This is the reality, while everybody is bickering, you, and me, and everyone else that has healthcare, will spend more and get less each year. REAL insurance reform must take place or this country will no longer be a super power. If people are sick, they can’t work, if people go bankrupt because of medical bills, we all suffer, if people spread disease because they can’t AFFORD to see a doctor, we are all at risk. If YOUR child would suffering in pain because you couldn’t afford healthcare or the insurance plan you had refused to pay for treatment, WHAT would you do?

Wendell Potter testified before Congress about the need for a Public Option, he worked for Cigna and ultimately quit!


From the Washington Post

As businesses contend with rising costs, many workers face an erosion of health benefits next year, according to an annual survey released Tuesday by the Kaiser Family Foundation and the Health Research and Educational Trust.

Forty percent of employers surveyed said they are likely to increase the amount their workers pay out of pocket for doctor visits. Almost as many said they are likely to raise annual deductibles and the amount workers pay for prescription drugs.

A major business lobby weighed in Tuesday, saying that if current trends continue, annual health-care costs for employers will rise 166 percent over the next decade — to $28,530 per employee.

“Maintaining the status quo is simply not an option,” said Antonio M. Perez, chief executive of Eastman Kodak and a leader of the Business Roundtable. “These costs are unsustainable and would put millions of workers at risk,” Perez said in a statement.

62 Thoughts to “People, ALL of our health care cost are going to rise, we need insurance reform!”

  1. Gainesville Resident

    Also, an example is what happened in Massachusetts with their healthcare reform – some not very good results –

  2. RingDangDoo


    >>>HUH? Private AND PUBLIC, exaclty [sic] what should happen in my opinion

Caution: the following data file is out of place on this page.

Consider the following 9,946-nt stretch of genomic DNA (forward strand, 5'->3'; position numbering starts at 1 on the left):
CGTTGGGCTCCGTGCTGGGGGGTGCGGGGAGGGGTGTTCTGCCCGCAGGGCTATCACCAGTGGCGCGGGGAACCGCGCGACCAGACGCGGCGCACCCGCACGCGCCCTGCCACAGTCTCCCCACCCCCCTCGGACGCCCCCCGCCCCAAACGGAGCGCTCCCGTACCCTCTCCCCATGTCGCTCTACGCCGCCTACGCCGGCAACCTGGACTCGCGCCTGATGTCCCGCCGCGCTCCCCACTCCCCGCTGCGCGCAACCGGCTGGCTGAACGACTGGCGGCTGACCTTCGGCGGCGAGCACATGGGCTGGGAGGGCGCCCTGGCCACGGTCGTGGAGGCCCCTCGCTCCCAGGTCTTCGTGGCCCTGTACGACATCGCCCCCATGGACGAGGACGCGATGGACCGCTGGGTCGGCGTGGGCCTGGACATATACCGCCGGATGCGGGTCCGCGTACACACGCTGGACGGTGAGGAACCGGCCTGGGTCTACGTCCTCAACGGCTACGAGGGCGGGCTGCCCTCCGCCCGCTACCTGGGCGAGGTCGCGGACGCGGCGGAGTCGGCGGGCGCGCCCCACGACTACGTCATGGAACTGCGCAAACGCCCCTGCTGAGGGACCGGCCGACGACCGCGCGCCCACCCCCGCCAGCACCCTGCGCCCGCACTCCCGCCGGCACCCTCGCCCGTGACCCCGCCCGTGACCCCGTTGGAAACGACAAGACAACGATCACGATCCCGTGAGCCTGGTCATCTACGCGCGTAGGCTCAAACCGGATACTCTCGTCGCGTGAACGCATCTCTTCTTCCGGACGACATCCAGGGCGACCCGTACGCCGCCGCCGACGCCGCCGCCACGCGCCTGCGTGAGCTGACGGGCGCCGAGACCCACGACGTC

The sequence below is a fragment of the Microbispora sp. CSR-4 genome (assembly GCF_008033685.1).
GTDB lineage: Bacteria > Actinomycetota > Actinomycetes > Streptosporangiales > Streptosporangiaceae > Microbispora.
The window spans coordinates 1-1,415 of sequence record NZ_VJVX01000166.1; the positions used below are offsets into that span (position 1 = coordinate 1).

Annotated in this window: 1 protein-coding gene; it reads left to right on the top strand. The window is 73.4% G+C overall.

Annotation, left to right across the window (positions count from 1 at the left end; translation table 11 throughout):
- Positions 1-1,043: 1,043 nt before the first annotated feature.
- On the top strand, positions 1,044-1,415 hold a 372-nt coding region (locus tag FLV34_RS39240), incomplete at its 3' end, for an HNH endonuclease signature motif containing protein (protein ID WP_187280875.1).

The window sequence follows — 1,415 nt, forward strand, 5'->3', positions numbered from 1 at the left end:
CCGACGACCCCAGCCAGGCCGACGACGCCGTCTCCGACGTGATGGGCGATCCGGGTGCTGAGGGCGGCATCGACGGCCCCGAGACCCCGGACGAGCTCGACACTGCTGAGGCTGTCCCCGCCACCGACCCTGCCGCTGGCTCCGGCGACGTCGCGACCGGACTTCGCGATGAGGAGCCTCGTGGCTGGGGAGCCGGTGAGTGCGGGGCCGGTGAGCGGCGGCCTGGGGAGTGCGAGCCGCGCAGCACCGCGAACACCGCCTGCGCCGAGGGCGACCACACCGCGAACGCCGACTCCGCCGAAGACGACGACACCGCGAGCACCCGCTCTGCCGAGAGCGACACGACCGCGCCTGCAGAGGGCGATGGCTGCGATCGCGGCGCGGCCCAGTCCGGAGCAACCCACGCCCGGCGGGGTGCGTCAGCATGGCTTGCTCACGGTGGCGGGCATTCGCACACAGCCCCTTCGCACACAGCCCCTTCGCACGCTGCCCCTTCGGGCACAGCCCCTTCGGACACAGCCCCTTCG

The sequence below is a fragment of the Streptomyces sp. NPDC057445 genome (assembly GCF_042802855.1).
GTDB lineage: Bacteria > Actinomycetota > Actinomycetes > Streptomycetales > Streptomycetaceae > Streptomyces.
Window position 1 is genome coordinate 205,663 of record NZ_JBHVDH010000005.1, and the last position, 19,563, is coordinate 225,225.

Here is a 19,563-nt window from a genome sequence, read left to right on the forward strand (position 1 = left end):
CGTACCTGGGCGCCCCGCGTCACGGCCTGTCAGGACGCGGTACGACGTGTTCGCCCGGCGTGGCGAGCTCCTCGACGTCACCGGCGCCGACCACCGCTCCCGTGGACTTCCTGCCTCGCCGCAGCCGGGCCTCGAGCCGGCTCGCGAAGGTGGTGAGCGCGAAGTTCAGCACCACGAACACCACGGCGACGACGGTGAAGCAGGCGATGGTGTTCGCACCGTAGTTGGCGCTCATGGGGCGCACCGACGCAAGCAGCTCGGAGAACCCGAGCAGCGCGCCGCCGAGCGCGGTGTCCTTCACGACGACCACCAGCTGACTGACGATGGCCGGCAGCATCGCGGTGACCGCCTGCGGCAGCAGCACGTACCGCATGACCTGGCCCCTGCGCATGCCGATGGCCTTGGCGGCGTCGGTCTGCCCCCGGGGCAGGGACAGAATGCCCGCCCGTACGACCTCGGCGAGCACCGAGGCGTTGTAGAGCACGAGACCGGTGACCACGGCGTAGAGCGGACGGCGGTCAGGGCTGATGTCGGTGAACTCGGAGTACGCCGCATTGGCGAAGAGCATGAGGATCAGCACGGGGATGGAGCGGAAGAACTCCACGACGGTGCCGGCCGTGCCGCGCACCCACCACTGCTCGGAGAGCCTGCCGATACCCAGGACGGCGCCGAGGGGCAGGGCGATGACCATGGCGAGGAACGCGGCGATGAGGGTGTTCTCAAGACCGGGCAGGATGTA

Opinion noted. Those words were mentioned in link you posted…

    “Among those physicians who identified themselves as members of the American Medical Association, 62.2 percent favored both the public and private options”.

    Whatever. That’s moot. Strange that they didn’t show the statistical sampling of the RWJF ‘study’. For all we know they mostly polled doctors that are for the public option. I *never* trust a poll that doesn’t show who they polled.

  3. RingDangDoo

    @Gainesville Resident

    >>>Let’s see what effect that will have on the whole healthcare system. I imagine it won’t be a good thing.

    Yep! Imagine insuring 20 MILLION more people (or whatever the current estimate is) but losing 45% of our doctors. Yea, that’ll work out well. /sarc

  4. Moon-howler

    Don’t you think much of the losing doctors scare is the doom and gloom and scare tactics of oppostional politics? So doctors quit. And they are going to do what for a living? Become nurses?

    So are the people saying no to any type of reform? When you pay out of pocket for your own health care you might change your minds.

  5. You Wish

    There’s already a doctor shortage – no “doom and gloom and scare tactics” about it. My PCP retired and I had a hell of a time finding a new one because there just aren’t enough out there.

    “Addressing a Looming Shortage
    The Democrat-Gazette reports that although record enrollment is positive, many health officials are concerned about meeting the heavier demand caused by a growing population and the loss of physicians to retirement. The American Medical Association projects a nationwide physician shortage of between 51,000 and 228,000 by 2020 (Arkansas Democrat-Gazette, 10/22). In response, AAMC has called for a 30% increase in medical school enrollment over the 2002 level to more than 21,000 first-year medical students by 2015. To date, the number of first-year medical students has increased by 8%, and planned increases would raise the number of first-year medical students by 17%, according to Edward Salsberg, director of AAMC’s Center for Workforce Studies. “It is unclear whether we will make the 30% by 2015,” Salsberg said (Bloomberg, 10/21). ”